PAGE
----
How Starting 2-0 Affects Ravens’ Playoffs Chances
Coaches and players constantly preach about taking the season one game at a time. Each week, they focus on going 1-0.
That’s how it should be.
Fans and media are constantly looking ahead, however. It’s just more fun that way.
As such, ESPN took a historical look at the percentage of teams that advanced to the playoffs after jumping out to a fast 2-0 start. It certainly isn’t foolproof, but …
“[A] strong start goes a long way,” the website writes with the graphic below.
“The road to the playoffs already looks much easier for the Broncos, Chiefs, Falcons, Panthers, Raiders, Ravens and Steelers [and Lions after last night’s win]. Since the postseason field expanded to 12 in 1990, 63 percent of teams to start 2-0 have made the playoffs.”
For all you non-mathematicians out there, that means 37 percent – a pretty good chunk of teams – fail to reach the postseason after a perfect start through two games.
The Ravens are fully aware that they could be a part of that 37 percent because that was their fate last year. Not only did Baltimore open the 2016 season 2-0, but it also won its third game. But then the team hit a brutal four-game losing skid, coinciding with a rash of injuries, and also dropped the final three of four games.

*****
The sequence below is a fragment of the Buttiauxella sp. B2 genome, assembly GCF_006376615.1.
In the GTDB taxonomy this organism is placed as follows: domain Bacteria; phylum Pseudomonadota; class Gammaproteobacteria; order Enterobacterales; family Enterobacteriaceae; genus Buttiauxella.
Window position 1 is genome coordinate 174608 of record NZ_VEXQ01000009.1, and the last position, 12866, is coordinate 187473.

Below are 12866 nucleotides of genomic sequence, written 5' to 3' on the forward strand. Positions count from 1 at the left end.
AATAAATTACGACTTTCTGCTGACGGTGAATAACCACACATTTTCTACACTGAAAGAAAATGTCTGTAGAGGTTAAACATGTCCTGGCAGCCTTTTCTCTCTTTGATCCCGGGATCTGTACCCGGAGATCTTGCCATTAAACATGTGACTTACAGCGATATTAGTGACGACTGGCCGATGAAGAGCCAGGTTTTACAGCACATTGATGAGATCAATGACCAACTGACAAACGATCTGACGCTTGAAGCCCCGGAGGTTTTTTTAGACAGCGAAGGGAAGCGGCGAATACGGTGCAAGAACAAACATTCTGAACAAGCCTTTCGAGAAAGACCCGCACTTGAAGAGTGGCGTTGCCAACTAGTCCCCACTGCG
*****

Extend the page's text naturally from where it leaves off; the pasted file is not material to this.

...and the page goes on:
That was the only time in franchise history the Ravens came up short in their bid for the playoffs after starting 2-0. The other 80 percent of the time, they advanced.
2-0 *2000 ----> 12-4, Super Bowl win
2006 ----> 13-3, AFC divisional game
2008 ----> 11-5, AFC championship game
2009 ----> 9-7, AFC divisional game
2016 ----> 8-8, no playoffs
1999 ----> 8-8, no playoffs
2002 ----> 7-9, no playoffs
2005 ----> 6-10, no playoffs
2015 ----> 5-11, no playoffs
Dixon Suspended Again, West Injured, Collins Earned More Reps, Woodhead Had a Baby
There were a lot of changes at the running back position over the weekend.
First, NFL Network’s Ian Rapoport reported Saturday that 2016 fourth-round pick Kenneth Dixon was suspended for the second time in six months for violating the league's substance abuse policy. The second suspension for two games came while Dixon is currently serving his first four-game suspension and on injured reserve (knee).